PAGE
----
[US]W. Hopson ‘The Ice Man Came’ in Thrilling Detective Winter [Internet] So you watch your step or we’ll clean house.
[US]Linton Dly Citizen (IN) 14 Dec. 8/2: The Bloomfield Cardinals say they’re going to ‘clean house’ by beating us.
[US]Orlando Sentinel (FL) 21 Nov. 20/2: Blackwood took aim on Irsay, suggesting that the Colts ‘start at the top’ if they’re going to cleaan house.
Phila. Enquirer (PA) 1 Sept. 7-F/5: Reports persist that Turner is going to clean house in the organization and that Mullen probably will be one of the casualities.
[US]Simon & Burns Corner (1998) 262: Pops never cleans house or hurries anyone out.
Tallahassee Democrat (FL) 8 Feb. 5/1: [He] vowed [...] to push investigations into [...] political crimes and to sweep out corrupt officials. ‘When I sit on the gubernatorial chair, I’m going to clean house’.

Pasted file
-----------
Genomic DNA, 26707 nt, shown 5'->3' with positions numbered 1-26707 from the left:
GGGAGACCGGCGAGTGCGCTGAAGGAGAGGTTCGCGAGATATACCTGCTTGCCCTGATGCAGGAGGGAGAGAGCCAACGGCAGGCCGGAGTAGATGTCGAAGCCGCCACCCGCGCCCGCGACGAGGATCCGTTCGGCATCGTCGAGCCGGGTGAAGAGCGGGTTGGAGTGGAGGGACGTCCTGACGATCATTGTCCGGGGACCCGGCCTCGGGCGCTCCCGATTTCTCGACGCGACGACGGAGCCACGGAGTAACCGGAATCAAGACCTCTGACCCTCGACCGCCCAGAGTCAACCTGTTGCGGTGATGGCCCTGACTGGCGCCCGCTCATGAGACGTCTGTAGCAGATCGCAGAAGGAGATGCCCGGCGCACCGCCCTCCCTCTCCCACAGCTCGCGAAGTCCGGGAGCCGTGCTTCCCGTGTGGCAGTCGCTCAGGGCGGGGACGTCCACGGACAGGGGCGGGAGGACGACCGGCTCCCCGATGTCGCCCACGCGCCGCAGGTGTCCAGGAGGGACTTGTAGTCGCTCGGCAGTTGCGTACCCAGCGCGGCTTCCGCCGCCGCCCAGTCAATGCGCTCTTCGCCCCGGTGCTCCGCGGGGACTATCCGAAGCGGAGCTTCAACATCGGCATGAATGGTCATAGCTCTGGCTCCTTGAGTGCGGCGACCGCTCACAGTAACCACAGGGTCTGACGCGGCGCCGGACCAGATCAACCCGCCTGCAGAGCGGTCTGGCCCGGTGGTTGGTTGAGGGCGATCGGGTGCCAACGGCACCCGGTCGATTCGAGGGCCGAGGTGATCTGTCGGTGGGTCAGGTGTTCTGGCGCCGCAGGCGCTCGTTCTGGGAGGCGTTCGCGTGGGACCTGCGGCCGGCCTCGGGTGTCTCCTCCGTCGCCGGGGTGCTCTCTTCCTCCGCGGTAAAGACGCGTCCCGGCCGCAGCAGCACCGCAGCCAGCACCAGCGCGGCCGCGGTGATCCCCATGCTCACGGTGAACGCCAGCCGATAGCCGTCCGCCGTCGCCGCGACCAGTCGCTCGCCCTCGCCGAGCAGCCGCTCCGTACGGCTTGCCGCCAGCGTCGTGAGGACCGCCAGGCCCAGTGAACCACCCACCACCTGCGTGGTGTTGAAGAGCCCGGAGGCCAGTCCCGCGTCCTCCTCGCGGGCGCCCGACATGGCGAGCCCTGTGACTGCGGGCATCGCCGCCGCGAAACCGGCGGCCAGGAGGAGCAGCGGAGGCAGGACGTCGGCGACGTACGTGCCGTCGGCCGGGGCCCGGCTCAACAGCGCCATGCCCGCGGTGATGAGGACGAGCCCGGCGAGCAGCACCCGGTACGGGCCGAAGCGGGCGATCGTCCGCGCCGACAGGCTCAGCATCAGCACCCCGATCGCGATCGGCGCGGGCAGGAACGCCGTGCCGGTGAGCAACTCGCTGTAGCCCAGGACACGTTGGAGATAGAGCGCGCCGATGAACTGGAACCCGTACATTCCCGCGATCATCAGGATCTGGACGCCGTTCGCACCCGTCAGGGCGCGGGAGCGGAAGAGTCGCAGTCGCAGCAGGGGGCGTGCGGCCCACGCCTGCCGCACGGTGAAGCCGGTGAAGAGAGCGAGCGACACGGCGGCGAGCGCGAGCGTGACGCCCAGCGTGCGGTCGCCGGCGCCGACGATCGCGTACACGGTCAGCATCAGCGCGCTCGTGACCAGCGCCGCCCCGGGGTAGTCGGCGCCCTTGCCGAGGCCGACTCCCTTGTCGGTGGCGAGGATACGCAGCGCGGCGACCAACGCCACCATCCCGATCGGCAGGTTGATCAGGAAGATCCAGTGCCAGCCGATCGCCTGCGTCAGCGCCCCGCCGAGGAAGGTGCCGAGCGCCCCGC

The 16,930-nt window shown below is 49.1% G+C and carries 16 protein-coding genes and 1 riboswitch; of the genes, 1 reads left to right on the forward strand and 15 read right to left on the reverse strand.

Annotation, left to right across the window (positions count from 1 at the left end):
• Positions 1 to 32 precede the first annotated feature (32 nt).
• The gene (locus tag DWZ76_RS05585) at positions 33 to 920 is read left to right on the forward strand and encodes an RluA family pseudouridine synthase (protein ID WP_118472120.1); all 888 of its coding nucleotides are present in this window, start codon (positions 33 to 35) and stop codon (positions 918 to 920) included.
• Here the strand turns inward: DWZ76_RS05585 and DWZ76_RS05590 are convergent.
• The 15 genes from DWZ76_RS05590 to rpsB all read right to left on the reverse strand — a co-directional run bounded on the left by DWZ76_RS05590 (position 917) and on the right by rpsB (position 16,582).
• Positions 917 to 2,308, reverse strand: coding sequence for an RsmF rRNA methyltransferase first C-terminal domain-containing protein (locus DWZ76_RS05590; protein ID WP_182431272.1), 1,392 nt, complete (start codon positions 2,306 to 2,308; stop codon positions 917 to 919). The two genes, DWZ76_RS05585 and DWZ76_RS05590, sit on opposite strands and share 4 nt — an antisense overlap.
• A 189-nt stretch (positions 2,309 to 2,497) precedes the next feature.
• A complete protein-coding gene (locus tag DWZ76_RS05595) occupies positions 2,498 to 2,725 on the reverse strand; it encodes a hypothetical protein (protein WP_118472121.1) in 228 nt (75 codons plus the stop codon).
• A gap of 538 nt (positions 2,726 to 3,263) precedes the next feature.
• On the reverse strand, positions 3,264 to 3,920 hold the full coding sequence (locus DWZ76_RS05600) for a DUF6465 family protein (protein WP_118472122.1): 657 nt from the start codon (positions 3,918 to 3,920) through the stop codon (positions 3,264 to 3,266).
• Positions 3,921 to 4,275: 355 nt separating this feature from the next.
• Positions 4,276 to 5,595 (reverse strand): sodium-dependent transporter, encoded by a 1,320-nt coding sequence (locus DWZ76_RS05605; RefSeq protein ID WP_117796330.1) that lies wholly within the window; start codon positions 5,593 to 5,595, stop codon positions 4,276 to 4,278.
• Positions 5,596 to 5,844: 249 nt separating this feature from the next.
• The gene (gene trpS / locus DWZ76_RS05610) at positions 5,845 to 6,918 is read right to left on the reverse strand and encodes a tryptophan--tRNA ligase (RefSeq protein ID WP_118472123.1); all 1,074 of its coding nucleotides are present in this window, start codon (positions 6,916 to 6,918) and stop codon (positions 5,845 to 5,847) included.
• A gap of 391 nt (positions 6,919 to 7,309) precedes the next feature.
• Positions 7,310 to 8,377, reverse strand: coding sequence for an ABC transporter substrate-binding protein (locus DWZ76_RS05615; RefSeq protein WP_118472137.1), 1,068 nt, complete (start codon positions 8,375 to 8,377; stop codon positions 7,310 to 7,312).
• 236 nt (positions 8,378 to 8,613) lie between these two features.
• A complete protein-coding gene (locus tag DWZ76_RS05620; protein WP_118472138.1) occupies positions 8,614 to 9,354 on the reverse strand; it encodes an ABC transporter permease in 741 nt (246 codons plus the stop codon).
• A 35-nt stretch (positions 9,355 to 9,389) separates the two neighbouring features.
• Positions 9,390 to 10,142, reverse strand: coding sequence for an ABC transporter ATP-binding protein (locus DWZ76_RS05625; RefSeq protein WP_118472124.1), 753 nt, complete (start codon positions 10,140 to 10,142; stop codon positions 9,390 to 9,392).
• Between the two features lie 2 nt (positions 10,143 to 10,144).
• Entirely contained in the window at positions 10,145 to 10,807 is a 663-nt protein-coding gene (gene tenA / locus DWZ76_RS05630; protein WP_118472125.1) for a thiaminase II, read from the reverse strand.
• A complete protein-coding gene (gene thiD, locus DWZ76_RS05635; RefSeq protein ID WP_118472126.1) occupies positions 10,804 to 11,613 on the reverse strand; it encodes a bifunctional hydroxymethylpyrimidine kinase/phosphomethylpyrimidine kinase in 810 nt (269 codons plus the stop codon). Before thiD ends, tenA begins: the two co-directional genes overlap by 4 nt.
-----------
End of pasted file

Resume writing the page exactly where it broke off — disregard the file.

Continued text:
[US] M. McBride Frank Sinatra in a Blender [ebook] ‘First, this guy, Norman Russo, he’s [...] murdered? [...] Ron nodded. ‘And now this security guard ends up dead the next day?’ ‘Exactly,’ Ron joined in. ‘Somebody’s cleaning house, tying up loose ends’.
Buzzfeed 19 July [Internet] ‘He came in, cleaned house, and turned New York into a dominant market. He played hardball’.

2. (US) to leave (fast).

[US]‘Lou Rand’ Gay Detective (2003) 101: Hey, boss, let’s clean house.
[US]‘Iceberg Slim’ Pimp 182: You’d better clean house fast.

3. (US campus) to vomit.

[UK]M. Belmonte Compter Science and Why (1993) [Internet] I was struck with [...] the plethora of words and phrases meaning ‘vomit’ and/or ‘to vomit’ [...] At most American colleges and universities, a weekend cannot pass without seeing multitudes [...] clean house.

4. (US) to have sexual intercourse.

[US]‘Jennifer Blowdryer’ Modern English 72: clean house (v): Get laid.
clean one’s rifle (v.)

to masturbate.

[US]quinnelk T. Rex’s Guide to Life [Internet] Okay, since people don’t want to actually say the m-word and the chicken and monkey phrases have been used to death on MTV, I thought it would be my duty to provide you with a bevy of other useful terminology that may be helpful in this area: [...] cleaning your rifle.
clean someone’s pipe (v.)

see under pipe n.1